This species of Hala tree, found on Hawaii before westerners arrived, was used for many purposes by historic Hawaiians. The massive fruit of this tree–about 6 to 12 inches across–was used for food. The leaves, called lauhala, were used for baskets, roofs, mats, and skirts.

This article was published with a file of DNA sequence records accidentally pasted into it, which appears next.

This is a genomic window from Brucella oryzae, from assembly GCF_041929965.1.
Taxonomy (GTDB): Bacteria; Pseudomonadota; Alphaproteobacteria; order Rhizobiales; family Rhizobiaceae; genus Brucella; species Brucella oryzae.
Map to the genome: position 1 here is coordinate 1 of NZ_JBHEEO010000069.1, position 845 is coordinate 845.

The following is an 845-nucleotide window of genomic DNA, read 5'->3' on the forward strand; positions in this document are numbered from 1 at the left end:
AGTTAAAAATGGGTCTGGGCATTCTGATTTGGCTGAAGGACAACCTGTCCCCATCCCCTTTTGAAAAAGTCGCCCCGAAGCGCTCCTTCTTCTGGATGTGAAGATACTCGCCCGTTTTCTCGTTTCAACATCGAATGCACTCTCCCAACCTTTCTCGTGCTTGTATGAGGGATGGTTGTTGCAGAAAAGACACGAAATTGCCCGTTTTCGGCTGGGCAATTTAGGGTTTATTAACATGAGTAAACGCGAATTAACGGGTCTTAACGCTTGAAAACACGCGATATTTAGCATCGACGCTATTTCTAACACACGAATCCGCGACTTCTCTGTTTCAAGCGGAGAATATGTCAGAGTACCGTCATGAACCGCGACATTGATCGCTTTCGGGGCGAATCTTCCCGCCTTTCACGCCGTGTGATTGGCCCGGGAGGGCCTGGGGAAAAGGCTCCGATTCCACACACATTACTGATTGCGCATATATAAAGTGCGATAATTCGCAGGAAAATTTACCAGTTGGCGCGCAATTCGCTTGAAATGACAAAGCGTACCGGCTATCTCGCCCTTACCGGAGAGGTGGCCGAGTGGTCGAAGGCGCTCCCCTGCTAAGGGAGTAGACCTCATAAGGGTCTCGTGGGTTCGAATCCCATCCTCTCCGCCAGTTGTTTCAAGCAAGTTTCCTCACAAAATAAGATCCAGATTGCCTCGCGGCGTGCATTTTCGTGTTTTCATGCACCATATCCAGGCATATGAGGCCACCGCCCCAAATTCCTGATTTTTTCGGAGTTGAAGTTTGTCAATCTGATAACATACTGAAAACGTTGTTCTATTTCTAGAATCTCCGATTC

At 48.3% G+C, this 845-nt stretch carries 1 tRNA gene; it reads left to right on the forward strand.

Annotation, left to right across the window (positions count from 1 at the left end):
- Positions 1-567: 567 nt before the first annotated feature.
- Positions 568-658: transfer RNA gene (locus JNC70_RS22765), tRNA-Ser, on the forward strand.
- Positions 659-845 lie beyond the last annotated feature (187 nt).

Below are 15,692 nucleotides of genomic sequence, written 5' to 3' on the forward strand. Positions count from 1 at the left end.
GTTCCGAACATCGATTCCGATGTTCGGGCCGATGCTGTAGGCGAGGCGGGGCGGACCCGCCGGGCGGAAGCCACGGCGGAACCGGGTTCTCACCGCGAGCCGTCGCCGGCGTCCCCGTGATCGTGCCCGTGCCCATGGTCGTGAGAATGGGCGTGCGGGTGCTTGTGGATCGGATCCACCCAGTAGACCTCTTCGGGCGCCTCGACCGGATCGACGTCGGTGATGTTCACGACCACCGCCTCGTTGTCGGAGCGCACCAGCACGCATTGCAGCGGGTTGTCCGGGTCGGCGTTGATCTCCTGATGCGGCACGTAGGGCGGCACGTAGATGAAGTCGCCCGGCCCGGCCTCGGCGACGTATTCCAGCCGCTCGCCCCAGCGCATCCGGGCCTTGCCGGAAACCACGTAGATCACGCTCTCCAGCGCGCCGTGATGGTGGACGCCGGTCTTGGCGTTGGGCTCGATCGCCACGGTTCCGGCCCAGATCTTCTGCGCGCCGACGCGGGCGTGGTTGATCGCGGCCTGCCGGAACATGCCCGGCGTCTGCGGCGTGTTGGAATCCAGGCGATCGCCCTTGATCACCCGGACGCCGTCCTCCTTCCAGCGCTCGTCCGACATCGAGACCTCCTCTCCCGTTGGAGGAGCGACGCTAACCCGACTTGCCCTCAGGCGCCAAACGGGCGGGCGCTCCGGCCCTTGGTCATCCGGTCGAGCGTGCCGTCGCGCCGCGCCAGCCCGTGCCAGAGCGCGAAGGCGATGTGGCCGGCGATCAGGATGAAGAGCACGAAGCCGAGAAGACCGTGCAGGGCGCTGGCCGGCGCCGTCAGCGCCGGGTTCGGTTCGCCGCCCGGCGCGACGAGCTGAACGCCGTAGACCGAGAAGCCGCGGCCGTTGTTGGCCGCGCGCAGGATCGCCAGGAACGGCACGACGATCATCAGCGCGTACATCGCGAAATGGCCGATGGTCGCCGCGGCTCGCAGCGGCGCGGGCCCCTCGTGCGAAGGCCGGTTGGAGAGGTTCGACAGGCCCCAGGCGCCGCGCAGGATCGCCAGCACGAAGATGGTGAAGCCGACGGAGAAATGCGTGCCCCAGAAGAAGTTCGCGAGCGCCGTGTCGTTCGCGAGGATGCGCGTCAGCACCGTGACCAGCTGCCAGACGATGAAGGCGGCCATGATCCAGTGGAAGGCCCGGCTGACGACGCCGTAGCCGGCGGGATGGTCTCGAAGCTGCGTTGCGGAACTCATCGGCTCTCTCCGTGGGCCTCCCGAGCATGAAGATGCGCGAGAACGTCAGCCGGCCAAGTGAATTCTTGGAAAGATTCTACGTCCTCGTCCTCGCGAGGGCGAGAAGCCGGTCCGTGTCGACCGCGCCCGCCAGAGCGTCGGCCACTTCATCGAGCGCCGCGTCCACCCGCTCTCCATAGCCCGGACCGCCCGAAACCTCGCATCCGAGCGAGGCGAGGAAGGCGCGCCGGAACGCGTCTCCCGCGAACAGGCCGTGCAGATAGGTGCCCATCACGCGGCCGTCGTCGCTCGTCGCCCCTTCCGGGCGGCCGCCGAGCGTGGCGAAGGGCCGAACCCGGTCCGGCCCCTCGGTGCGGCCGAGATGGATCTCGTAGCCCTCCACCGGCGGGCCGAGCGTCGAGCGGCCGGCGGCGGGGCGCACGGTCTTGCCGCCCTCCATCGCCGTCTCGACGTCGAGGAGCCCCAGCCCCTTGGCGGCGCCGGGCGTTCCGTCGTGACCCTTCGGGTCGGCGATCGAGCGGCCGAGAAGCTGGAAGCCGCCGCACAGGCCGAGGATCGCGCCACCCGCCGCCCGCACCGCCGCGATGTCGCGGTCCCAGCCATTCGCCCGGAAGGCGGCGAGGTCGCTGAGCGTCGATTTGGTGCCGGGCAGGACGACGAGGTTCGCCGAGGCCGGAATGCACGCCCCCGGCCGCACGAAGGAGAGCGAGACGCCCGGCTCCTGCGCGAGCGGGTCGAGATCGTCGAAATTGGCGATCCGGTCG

The art of weaving the lauhala important to Hawaiians and a big part of their history and story.
The tree is part of the Pandanus (thatch screwpine) genus, which has about 600 species and is often called a palm tree, even though it is not closely related to palms.
This particular hala tree is found at the Laurie Greenwell Ethnobotanical Garden on the Big Island.